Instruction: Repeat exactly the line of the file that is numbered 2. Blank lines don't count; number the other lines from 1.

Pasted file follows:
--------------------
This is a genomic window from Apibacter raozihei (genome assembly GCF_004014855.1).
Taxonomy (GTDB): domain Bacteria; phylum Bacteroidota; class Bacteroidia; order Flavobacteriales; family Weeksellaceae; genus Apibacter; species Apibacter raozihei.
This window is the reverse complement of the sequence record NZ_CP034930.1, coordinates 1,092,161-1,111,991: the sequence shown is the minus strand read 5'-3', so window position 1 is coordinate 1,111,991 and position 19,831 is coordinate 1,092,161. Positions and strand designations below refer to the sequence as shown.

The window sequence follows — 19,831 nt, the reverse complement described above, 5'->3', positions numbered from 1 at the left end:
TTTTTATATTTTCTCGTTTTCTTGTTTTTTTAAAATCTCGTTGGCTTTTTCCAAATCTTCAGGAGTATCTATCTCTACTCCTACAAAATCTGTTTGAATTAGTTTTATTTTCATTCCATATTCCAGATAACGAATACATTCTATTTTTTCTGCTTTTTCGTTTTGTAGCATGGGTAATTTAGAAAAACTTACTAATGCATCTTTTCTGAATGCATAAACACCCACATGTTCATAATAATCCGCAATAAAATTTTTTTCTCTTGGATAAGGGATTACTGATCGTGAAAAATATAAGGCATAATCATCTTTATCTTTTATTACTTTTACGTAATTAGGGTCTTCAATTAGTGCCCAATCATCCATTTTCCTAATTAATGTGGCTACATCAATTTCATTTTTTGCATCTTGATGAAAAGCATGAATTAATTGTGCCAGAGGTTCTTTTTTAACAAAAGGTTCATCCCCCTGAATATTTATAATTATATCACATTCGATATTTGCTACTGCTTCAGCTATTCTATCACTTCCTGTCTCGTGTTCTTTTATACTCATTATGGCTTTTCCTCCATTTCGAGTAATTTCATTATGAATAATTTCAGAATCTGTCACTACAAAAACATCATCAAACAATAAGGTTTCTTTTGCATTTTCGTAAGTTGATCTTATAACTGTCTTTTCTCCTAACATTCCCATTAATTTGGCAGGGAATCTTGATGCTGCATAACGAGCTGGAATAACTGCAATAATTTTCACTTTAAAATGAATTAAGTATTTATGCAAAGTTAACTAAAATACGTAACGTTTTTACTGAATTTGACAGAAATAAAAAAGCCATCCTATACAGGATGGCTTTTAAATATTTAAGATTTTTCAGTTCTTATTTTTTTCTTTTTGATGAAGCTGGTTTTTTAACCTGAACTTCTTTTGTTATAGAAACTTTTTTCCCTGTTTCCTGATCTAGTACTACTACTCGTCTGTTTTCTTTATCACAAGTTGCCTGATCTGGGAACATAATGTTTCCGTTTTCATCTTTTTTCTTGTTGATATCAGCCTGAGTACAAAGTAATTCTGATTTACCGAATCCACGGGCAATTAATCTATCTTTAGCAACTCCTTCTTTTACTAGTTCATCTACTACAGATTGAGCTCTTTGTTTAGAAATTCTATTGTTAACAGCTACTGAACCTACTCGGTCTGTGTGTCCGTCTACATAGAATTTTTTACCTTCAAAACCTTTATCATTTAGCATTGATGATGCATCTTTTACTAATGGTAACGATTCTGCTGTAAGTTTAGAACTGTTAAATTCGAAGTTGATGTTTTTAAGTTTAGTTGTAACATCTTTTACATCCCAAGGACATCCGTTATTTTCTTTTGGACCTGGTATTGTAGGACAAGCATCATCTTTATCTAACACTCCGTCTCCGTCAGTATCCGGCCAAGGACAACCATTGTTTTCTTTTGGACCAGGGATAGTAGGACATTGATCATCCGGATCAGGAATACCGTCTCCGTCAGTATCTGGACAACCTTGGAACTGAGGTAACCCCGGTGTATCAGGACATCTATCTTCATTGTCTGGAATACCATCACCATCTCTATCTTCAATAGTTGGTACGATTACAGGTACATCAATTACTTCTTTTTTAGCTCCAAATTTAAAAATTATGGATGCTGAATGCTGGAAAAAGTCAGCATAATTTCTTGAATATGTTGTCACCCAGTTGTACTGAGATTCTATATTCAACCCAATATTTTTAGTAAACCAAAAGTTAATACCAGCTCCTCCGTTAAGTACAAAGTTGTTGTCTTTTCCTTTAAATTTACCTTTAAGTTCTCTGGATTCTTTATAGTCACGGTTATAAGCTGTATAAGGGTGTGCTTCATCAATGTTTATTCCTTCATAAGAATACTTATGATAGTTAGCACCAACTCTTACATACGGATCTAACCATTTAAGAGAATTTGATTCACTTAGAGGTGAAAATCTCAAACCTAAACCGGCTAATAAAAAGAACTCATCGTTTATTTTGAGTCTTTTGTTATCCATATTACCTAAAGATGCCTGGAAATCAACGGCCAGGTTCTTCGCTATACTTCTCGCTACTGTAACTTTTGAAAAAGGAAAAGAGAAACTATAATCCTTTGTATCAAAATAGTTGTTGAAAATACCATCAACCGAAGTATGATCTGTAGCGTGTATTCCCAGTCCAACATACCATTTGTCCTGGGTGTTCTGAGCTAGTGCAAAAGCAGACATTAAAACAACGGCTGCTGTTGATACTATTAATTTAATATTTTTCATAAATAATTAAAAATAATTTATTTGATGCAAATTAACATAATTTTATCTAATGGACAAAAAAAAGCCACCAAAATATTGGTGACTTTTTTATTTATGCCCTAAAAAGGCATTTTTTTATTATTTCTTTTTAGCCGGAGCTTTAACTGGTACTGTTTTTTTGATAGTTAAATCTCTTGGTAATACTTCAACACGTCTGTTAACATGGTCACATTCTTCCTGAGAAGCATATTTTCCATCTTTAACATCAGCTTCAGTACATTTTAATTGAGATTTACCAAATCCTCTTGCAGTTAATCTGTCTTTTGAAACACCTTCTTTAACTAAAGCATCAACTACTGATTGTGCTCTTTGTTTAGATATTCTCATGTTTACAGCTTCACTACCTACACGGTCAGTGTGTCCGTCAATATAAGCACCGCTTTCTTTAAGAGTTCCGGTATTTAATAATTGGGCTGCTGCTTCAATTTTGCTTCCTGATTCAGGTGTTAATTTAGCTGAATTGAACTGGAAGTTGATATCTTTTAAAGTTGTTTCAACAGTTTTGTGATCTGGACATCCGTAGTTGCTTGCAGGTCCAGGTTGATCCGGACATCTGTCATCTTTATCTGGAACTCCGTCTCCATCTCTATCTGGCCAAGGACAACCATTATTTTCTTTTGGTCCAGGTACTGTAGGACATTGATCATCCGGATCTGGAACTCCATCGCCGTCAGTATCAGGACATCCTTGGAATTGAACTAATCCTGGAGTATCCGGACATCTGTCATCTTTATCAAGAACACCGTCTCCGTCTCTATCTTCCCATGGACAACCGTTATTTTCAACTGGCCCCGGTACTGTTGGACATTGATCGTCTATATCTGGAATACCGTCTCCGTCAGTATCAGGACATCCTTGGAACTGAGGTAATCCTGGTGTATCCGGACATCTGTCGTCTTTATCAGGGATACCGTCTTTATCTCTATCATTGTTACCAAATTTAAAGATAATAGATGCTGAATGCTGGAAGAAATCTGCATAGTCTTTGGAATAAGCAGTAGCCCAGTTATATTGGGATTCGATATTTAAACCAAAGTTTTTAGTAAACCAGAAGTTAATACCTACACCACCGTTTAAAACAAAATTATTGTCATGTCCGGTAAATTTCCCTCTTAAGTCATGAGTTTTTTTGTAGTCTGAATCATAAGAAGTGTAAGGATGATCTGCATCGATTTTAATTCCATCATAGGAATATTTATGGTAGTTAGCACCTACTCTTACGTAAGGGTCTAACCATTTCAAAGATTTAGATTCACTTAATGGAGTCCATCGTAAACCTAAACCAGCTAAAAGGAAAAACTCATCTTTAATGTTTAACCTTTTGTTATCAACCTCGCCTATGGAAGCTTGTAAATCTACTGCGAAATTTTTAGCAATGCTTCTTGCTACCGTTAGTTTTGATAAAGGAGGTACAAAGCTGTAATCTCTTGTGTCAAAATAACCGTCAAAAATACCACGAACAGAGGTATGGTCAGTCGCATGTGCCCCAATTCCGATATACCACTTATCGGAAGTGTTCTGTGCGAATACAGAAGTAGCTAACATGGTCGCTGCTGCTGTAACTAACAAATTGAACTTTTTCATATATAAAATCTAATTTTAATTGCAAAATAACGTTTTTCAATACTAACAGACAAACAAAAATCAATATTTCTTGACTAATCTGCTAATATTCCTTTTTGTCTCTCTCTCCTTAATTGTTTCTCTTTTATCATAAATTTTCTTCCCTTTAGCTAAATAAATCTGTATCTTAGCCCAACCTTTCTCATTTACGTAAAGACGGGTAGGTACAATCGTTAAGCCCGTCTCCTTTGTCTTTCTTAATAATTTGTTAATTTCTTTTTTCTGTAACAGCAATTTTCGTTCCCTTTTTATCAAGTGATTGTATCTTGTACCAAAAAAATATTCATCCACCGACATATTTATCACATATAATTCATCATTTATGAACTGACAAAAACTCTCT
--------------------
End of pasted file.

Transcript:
Taxonomy (GTDB): domain Bacteria; phylum Bacteroidota; class Bacteroidia; order Flavobacteriales; family Weeksellaceae; genus Apibacter; species Apibacter raozihei.